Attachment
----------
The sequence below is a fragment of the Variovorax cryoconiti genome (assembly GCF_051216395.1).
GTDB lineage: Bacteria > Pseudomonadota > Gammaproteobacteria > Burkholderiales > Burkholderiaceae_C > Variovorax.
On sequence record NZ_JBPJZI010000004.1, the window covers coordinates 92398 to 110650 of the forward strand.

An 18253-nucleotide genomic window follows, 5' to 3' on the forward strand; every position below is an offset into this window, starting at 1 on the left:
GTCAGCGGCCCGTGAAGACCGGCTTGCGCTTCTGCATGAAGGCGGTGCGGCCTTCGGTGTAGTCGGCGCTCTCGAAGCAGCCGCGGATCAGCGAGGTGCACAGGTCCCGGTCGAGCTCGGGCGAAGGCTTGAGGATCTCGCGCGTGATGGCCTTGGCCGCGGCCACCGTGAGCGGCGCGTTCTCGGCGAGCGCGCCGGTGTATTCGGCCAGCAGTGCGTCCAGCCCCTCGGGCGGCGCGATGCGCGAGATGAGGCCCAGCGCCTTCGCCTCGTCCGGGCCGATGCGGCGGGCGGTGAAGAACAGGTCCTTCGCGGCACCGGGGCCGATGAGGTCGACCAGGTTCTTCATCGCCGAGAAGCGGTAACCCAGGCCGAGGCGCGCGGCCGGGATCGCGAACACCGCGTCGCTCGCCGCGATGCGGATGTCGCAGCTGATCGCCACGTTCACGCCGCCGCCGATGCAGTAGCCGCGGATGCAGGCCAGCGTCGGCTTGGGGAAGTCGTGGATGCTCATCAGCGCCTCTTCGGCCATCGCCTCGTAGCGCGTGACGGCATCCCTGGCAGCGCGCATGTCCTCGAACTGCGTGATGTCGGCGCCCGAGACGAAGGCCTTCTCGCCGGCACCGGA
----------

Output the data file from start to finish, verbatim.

The sequence below is a fragment of the Variovorax cryoconiti genome (assembly GCF_051216395.1).
GTDB lineage: Bacteria > Pseudomonadota > Gammaproteobacteria > Burkholderiales > Burkholderiaceae_C > Variovorax.
On sequence record NZ_JBPJZI010000004.1, the window covers coordinates 92398 to 110650 of the forward strand.

An 18253-nucleotide genomic window follows, 5' to 3' on the forward strand; every position below is an offset into this window, starting at 1 on the left:
GTCAGCGGCCCGTGAAGACCGGCTTGCGCTTCTGCATGAAGGCGGTGCGGCCTTCGGTGTAGTCGGCGCTCTCGAAGCAGCCGCGGATCAGCGAGGTGCACAGGTCCCGGTCGAGCTCGGGCGAAGGCTTGAGGATCTCGCGCGTGATGGCCTTGGCCGCGGCCACCGTGAGCGGCGCGTTCTCGGCGAGCGCGCCGGTGTATTCGGCCAGCAGTGCGTCCAGCCCCTCGGGCGGCGCGATGCGCGAGATGAGGCCCAGCGCCTTCGCCTCGTCCGGGCCGATGCGGCGGGCGGTGAAGAACAGGTCCTTCGCGGCACCGGGGCCGATGAGGTCGACCAGGTTCTTCATCGCCGAGAAGCGGTAACCCAGGCCGAGGCGCGCGGCCGGGATCGCGAACACCGCGTCGCTCGCCGCGATGCGGATGTCGCAGCTGATCGCCACGTTCACGCCGCCGCCGATGCAGTAGCCGCGGATGCAGGCCAGCGTCGGCTTGGGGAAGTCGTGGATGCTCATCAGCGCCTCTTCGGCCATCGCCTCGTAGCGCGTGACGGCATCCCTGGCAGCGCGCATGTCCTCGAACTGCGTGATGTCGGCGCCCGAGACGAAGGCCTTCTCGCCGGCACCGGA